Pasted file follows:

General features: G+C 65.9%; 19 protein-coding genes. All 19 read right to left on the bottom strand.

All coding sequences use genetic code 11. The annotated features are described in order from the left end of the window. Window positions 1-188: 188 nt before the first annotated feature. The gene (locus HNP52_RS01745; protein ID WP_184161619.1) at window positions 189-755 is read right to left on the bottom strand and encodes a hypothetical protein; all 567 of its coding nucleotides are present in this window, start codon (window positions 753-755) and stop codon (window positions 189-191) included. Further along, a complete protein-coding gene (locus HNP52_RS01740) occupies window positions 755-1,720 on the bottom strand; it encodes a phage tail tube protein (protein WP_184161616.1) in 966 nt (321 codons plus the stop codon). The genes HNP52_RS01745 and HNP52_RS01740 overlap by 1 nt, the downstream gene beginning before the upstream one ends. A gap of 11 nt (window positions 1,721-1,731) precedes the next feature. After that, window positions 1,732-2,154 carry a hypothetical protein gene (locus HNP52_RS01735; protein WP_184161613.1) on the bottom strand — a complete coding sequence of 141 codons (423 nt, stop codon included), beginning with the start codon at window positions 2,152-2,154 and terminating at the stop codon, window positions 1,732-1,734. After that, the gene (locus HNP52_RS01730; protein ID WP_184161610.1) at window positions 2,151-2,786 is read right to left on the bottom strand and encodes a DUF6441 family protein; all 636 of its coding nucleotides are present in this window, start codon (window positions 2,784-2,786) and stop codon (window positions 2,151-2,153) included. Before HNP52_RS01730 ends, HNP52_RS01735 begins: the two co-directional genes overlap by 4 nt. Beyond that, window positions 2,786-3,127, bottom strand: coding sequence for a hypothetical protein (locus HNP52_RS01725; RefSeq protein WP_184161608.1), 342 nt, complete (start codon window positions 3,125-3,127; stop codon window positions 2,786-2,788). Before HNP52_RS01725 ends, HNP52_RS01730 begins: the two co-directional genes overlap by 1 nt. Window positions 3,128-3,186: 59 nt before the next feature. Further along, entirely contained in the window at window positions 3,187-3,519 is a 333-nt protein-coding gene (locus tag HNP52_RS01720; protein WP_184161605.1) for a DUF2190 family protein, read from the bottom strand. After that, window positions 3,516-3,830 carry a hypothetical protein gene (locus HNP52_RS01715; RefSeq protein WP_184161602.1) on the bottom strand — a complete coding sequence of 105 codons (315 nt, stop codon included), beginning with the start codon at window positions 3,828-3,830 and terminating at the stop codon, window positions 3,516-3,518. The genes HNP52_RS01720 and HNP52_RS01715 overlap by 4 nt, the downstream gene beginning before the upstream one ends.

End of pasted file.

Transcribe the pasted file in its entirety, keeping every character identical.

General features: G+C 65.9%; 19 protein-coding genes. All 19 read right to left on the bottom strand.

All coding sequences use genetic code 11. The annotated features are described in order from the left end of the window. Window positions 1-188: 188 nt before the first annotated feature. The gene (locus HNP52_RS01745; protein ID WP_184161619.1) at window positions 189-755 is read right to left on the bottom strand and encodes a hypothetical protein; all 567 of its coding nucleotides are present in this window, start codon (window positions 753-755) and stop codon (window positions 189-191) included. Further along, a complete protein-coding gene (locus HNP52_RS01740) occupies window positions 755-1,720 on the bottom strand; it encodes a phage tail tube protein (protein WP_184161616.1) in 966 nt (321 codons plus the stop codon). The genes HNP52_RS01745 and HNP52_RS01740 overlap by 1 nt, the downstream gene beginning before the upstream one ends. A gap of 11 nt (window positions 1,721-1,731) precedes the next feature. After that, window positions 1,732-2,154 carry a hypothetical protein gene (locus HNP52_RS01735; protein WP_184161613.1) on the bottom strand — a complete coding sequence of 141 codons (423 nt, stop codon included), beginning with the start codon at window positions 2,152-2,154 and terminating at the stop codon, window positions 1,732-1,734. After that, the gene (locus HNP52_RS01730; protein ID WP_184161610.1) at window positions 2,151-2,786 is read right to left on the bottom strand and encodes a DUF6441 family protein; all 636 of its coding nucleotides are present in this window, start codon (window positions 2,784-2,786) and stop codon (window positions 2,151-2,153) included. Before HNP52_RS01730 ends, HNP52_RS01735 begins: the two co-directional genes overlap by 4 nt. Beyond that, window positions 2,786-3,127, bottom strand: coding sequence for a hypothetical protein (locus HNP52_RS01725; RefSeq protein WP_184161608.1), 342 nt, complete (start codon window positions 3,125-3,127; stop codon window positions 2,786-2,788). Before HNP52_RS01725 ends, HNP52_RS01730 begins: the two co-directional genes overlap by 1 nt. Window positions 3,128-3,186: 59 nt before the next feature. Further along, entirely contained in the window at window positions 3,187-3,519 is a 333-nt protein-coding gene (locus tag HNP52_RS01720; protein WP_184161605.1) for a DUF2190 family protein, read from the bottom strand. After that, window positions 3,516-3,830 carry a hypothetical protein gene (locus HNP52_RS01715; RefSeq protein WP_184161602.1) on the bottom strand — a complete coding sequence of 105 codons (315 nt, stop codon included), beginning with the start codon at window positions 3,828-3,830 and terminating at the stop codon, window positions 3,516-3,518. The genes HNP52_RS01720 and HNP52_RS01715 overlap by 4 nt, the downstream gene beginning before the upstream one ends.